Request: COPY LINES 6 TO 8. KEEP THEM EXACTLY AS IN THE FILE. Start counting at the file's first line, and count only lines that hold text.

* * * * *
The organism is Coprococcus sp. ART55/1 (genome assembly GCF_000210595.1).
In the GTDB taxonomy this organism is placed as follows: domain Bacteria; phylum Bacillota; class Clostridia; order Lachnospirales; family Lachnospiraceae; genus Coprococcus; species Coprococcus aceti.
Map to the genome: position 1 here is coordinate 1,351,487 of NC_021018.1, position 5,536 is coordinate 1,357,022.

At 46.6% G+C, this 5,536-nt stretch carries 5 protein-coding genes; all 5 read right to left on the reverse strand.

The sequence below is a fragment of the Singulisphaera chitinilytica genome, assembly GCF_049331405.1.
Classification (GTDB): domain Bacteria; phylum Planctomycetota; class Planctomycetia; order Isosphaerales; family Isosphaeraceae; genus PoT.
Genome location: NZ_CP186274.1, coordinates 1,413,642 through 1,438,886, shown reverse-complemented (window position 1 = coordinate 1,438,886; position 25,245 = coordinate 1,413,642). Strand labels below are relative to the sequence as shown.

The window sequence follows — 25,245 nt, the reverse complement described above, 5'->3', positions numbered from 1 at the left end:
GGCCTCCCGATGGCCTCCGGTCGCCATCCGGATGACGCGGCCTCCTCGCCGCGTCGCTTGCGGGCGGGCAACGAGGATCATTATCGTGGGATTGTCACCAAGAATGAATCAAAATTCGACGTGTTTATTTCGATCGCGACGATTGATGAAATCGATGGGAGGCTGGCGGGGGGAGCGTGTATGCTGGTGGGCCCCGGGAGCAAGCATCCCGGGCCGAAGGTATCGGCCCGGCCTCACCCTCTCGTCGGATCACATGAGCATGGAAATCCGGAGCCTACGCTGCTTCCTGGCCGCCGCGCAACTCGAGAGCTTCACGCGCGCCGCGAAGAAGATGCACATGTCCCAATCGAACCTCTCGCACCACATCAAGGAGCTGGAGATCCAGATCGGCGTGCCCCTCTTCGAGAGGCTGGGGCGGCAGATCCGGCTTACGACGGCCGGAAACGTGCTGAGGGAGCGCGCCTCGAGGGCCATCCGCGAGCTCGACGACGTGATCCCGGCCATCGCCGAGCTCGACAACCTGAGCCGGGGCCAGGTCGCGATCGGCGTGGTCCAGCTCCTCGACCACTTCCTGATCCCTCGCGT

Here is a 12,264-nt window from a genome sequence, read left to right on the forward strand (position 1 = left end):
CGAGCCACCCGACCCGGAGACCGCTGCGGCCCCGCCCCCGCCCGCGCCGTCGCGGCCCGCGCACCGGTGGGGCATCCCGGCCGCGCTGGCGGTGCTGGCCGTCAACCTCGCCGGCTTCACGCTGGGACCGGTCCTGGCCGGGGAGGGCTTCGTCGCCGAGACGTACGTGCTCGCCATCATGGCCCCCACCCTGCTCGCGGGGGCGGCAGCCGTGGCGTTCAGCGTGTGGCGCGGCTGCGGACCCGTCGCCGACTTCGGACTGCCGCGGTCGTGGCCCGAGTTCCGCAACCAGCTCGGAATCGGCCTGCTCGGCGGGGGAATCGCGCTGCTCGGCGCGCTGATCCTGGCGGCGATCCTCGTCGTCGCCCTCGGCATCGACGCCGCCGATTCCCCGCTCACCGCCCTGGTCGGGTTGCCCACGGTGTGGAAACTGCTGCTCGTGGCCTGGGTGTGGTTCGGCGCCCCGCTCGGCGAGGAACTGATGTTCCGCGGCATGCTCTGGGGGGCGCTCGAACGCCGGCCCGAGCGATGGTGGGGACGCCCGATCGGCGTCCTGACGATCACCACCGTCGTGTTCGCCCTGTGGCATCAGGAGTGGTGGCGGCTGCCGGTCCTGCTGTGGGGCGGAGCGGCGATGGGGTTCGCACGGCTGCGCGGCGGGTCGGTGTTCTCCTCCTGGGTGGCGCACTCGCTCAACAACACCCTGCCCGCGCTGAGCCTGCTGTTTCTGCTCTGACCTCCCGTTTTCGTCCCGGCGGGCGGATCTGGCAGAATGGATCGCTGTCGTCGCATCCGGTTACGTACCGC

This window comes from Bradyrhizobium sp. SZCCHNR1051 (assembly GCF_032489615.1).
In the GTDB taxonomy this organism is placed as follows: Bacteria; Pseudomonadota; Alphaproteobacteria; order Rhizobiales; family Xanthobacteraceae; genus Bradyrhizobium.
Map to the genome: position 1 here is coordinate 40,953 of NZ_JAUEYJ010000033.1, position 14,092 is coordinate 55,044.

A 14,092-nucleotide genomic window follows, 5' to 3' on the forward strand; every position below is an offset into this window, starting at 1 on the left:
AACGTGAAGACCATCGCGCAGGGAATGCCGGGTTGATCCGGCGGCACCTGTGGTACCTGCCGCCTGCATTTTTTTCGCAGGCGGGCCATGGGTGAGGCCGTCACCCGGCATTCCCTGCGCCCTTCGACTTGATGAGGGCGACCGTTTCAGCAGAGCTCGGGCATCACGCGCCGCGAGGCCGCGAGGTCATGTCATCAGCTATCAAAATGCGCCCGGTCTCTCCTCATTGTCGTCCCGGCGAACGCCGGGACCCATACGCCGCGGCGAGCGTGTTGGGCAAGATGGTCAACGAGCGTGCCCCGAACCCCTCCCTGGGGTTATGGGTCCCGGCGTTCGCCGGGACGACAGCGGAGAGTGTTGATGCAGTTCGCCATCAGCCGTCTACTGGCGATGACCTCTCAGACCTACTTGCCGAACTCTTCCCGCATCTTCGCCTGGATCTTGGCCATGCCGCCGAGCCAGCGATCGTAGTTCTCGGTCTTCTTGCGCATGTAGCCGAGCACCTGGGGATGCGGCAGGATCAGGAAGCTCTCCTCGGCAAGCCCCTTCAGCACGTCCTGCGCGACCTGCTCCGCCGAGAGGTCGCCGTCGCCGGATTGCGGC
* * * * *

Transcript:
Classification (GTDB): domain Bacteria; phylum Planctomycetota; class Planctomycetia; order Isosphaerales; family Isosphaeraceae; genus PoT.
Genome location: NZ_CP186274.1, coordinates 1,413,642 through 1,438,886, shown reverse-complemented (window position 1 = coordinate 1,438,886; position 25,245 = coordinate 1,413,642). Strand labels below are relative to the sequence as shown.

The window sequence follows — 25,245 nt, the reverse complement described above, 5'->3', positions numbered from 1 at the left end: